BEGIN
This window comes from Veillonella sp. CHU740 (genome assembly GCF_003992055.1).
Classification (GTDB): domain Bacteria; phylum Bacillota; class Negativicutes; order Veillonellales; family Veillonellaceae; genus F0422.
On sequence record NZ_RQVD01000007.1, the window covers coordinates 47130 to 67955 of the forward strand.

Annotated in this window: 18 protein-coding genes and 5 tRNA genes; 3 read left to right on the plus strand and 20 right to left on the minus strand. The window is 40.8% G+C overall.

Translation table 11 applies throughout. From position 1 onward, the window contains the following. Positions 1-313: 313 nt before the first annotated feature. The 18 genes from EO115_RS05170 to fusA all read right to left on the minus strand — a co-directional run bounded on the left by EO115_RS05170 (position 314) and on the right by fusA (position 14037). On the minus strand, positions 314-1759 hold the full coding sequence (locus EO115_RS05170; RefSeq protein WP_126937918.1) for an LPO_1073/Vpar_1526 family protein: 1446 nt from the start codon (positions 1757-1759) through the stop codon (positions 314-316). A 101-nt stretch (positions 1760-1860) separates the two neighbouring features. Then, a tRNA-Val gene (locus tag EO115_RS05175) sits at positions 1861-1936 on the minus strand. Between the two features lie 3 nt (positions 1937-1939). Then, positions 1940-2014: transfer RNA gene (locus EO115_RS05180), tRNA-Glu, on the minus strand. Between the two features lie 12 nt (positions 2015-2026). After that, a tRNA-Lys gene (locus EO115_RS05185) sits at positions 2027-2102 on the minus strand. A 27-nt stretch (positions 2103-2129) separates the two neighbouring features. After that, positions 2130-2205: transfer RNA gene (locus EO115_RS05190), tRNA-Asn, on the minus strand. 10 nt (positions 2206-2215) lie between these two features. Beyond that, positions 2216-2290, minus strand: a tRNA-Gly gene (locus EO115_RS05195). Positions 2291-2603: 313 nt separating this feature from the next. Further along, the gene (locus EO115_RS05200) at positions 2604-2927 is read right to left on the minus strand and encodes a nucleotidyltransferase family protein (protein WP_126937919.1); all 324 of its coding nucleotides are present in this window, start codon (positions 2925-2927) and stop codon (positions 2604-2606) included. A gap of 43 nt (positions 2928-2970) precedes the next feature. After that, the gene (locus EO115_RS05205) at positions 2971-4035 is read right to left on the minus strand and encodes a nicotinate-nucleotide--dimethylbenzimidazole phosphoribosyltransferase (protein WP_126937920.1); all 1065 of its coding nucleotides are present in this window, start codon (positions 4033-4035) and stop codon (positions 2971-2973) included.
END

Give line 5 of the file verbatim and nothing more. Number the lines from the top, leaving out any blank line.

Translation table 11 applies throughout. From position 1 onward, the window contains the following. Positions 1-313: 313 nt before the first annotated feature. The 18 genes from EO115_RS05170 to fusA all read right to left on the minus strand — a co-directional run bounded on the left by EO115_RS05170 (position 314) and on the right by fusA (position 14037). On the minus strand, positions 314-1759 hold the full coding sequence (locus EO115_RS05170; RefSeq protein WP_126937918.1) for an LPO_1073/Vpar_1526 family protein: 1446 nt from the start codon (positions 1757-1759) through the stop codon (positions 314-316). A 101-nt stretch (positions 1760-1860) separates the two neighbouring features. Then, a tRNA-Val gene (locus tag EO115_RS05175) sits at positions 1861-1936 on the minus strand. Between the two features lie 3 nt (positions 1937-1939). Then, positions 1940-2014: transfer RNA gene (locus EO115_RS05180), tRNA-Glu, on the minus strand. Between the two features lie 12 nt (positions 2015-2026). After that, a tRNA-Lys gene (locus EO115_RS05185) sits at positions 2027-2102 on the minus strand. A 27-nt stretch (positions 2103-2129) separates the two neighbouring features. After that, positions 2130-2205: transfer RNA gene (locus EO115_RS05190), tRNA-Asn, on the minus strand. 10 nt (positions 2206-2215) lie between these two features. Beyond that, positions 2216-2290, minus strand: a tRNA-Gly gene (locus EO115_RS05195). Positions 2291-2603: 313 nt separating this feature from the next. Further along, the gene (locus EO115_RS05200) at positions 2604-2927 is read right to left on the minus strand and encodes a nucleotidyltransferase family protein (protein WP_126937919.1); all 324 of its coding nucleotides are present in this window, start codon (positions 2925-2927) and stop codon (positions 2604-2606) included. A gap of 43 nt (positions 2928-2970) precedes the next feature. After that, the gene (locus EO115_RS05205) at positions 2971-4035 is read right to left on the minus strand and encodes a nicotinate-nucleotide--dimethylbenzimidazole phosphoribosyltransferase (protein WP_126937920.1); all 1065 of its coding nucleotides are present in this window, start codon (positions 4033-4035) and stop codon (positions 2971-2973) included.